INL wind researchers test cool way to stretch capacity of existing power lines
INL research on how wind cooling affects high-voltage power lines aims to increase transmission capacity at very little extra cost.
In the continental United States, some 500 power companies operate a massive, complex network of more than 160,000 miles of high-voltage transmission lines. The capacity of that network has been largely unchanged for the last two decades and now must expand to accommodate new power plants and renewable energy projects. Adding new transmission capacity is extremely expensive. A new high-voltage line typically takes 7 to 10 years to plan, permit and erect — and costs upward of $1 million per mile. The difference in time and cost between using existing transmission lines or new ones can make or break a new wind or solar farm and significantly impact growth of carbon-free energy sources.
Some Idaho National Laboratory wind power researchers think we can move more electricity through the transmission lines we already have without breaking the bank. In areas where wind farms are being developed, there is potential to take advantage of wind cooling on transmission lines concurrent with wind power generation. The key is to pay close attention to the weather. The more electric current a line carries, the hotter it gets. After a certain point, the line operator can't add any additional current without overheating and damaging the line. But just as a wisp of wind can make a sultry summer day much more bearable, a breeze can ease the journey for electricity traveling through hot power lines. An increase in wind speed of 5 mph blowing at a right angle to a high-voltage line can cool the line enough to increase the amount of current it can safely carry between 30 and 50 percent, says INL wind power expert Gary Seifert.
The amount of wind cooling a line receives varies with the wind's speed and its direction relative to the line. So INL researchers are working with Idaho Power Company in a windy part of southern Idaho to translate detailed wind and temperature information into dynamic line ratings — real-time estimates of how much current each 500-meter segment of high-voltage line can safely carry at the same time that wind power is being generated. Idaho Power and the Department of Energy's Office of Energy Efficiency and Renewable Energy are funding the wind cooling research, which could help make electricity cheaper and accelerate renewable energy projects.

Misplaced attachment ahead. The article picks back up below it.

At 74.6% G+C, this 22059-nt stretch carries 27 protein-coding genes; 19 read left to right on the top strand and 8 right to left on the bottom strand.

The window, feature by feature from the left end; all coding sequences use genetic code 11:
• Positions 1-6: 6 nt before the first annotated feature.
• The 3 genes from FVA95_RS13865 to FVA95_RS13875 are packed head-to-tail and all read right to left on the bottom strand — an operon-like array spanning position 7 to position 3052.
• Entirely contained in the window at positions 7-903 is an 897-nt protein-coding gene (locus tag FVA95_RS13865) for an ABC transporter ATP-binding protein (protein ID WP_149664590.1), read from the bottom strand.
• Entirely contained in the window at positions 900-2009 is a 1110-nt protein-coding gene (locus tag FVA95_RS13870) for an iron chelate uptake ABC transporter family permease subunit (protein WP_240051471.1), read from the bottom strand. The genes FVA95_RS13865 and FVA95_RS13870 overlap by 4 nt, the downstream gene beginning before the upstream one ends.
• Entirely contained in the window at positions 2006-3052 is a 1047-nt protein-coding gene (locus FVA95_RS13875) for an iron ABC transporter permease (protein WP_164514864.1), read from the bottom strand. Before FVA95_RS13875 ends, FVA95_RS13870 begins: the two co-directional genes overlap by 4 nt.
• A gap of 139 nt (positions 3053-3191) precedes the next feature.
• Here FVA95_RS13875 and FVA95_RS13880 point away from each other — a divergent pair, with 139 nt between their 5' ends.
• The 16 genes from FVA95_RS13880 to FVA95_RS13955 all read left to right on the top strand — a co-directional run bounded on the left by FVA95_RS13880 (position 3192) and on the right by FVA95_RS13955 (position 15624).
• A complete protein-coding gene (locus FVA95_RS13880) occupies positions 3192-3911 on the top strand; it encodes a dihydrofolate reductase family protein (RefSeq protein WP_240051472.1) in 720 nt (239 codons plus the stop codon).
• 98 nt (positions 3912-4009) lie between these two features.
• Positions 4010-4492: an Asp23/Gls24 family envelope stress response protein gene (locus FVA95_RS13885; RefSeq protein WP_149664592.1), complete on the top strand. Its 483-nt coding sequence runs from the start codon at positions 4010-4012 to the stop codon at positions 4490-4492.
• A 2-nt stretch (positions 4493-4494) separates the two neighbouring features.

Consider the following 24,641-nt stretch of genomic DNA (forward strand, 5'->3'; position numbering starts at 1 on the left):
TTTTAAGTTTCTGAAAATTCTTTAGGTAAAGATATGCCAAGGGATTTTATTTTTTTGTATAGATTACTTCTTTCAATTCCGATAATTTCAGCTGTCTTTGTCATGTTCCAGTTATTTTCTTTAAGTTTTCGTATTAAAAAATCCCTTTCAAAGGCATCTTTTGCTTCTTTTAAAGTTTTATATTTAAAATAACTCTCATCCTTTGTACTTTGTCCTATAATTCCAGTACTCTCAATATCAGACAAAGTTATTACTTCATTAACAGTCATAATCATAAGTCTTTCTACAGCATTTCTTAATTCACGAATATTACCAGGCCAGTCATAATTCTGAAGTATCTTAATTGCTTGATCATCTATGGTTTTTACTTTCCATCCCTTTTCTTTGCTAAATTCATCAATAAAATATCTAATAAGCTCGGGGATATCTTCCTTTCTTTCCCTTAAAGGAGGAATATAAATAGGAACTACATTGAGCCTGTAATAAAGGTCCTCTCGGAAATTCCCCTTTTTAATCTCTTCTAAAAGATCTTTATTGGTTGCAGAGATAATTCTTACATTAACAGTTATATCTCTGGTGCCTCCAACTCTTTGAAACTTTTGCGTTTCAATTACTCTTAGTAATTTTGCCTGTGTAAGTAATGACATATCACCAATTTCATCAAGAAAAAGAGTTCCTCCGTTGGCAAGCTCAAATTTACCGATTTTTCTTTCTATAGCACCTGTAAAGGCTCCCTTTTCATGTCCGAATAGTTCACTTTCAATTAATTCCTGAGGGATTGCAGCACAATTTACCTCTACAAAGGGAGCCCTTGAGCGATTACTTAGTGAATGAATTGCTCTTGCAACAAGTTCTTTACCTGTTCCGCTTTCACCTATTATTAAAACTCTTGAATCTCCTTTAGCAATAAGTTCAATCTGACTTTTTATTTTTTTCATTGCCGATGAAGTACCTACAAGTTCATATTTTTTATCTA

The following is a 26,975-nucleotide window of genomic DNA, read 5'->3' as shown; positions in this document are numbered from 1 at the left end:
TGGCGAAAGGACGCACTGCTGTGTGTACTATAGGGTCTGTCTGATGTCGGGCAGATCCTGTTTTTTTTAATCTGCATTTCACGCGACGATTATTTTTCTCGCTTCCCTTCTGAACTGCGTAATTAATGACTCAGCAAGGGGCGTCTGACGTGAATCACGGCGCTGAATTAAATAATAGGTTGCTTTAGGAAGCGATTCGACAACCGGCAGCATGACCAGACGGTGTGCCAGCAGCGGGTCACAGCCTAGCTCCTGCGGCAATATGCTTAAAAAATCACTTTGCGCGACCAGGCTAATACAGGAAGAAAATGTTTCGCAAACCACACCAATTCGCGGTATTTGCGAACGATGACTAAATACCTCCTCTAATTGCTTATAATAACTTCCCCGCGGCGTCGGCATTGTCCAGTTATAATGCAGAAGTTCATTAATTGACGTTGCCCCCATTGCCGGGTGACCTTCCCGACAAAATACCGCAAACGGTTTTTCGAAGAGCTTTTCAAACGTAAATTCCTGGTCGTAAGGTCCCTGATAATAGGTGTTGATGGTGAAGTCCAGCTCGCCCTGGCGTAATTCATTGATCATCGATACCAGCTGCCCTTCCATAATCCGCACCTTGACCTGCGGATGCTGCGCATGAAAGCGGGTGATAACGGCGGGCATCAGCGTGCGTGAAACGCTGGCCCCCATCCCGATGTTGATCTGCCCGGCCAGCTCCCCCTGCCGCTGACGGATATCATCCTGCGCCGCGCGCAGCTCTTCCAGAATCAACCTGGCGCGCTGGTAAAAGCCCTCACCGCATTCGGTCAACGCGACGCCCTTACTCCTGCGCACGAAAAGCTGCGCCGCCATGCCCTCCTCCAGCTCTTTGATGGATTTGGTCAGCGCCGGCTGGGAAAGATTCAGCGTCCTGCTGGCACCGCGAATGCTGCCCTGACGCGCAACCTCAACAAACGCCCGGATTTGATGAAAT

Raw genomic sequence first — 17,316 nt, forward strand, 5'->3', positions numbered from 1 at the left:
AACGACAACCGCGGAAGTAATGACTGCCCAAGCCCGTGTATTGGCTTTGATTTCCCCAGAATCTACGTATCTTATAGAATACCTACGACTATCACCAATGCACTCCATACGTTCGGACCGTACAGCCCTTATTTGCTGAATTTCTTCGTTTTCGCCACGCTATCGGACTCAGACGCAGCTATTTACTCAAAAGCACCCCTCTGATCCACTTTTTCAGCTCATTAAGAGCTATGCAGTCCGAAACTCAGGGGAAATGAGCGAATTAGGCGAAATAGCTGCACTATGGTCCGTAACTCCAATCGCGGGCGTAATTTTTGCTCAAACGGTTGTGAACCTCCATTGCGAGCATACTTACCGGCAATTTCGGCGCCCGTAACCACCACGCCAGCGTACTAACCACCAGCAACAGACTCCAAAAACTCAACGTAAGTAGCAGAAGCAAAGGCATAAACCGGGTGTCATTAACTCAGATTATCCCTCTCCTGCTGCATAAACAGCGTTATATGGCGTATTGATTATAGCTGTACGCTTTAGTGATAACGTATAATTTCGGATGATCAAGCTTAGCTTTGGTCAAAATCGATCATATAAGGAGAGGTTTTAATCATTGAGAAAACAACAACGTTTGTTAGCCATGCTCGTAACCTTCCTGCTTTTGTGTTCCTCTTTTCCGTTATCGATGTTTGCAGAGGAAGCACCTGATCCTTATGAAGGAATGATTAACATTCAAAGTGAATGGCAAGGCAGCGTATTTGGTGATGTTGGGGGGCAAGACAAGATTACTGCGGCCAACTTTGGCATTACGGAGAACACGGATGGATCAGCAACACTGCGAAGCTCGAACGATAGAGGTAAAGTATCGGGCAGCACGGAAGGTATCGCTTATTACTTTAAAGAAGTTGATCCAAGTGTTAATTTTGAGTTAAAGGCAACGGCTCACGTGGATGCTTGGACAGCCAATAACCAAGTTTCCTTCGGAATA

"If we can increase transmission capacity in many power lines with very little cost, we give these projects the ability to grow without putting in new transmission lines," Seifert says. "We can leapfrog some of the transmission limitations to renewable power."
INL researchers use data from the weather stations to create a 3-D mean wind speed map. The scale shows wind speeds in meters per second.
Power utilities operate transmission lines based on static ratings, which set a conservative limit on the amount of current the lines can safely carry without overheating. Static ratings assume there's little or no wind blowing, so in moderately windy places, a line's static rating is often much lower than its real transmission capacity. Those windy places are often next to wind power farms. Using dynamic line ratings to manage high-voltage lines in such places could help increase the overall efficiency of power transmission and lower the cost of power to customers.
A long-term record of dynamic line ratings could also help utilities identify portions of transmission lines that act as bottlenecks, says INL wind power researcher Kurt Myers. Upgrading these bottleneck stretches could significantly increase the transmission capacity of the entire line at a fraction of the cost of replacing the whole line or putting up a new one.
Windy with a chance of upgrades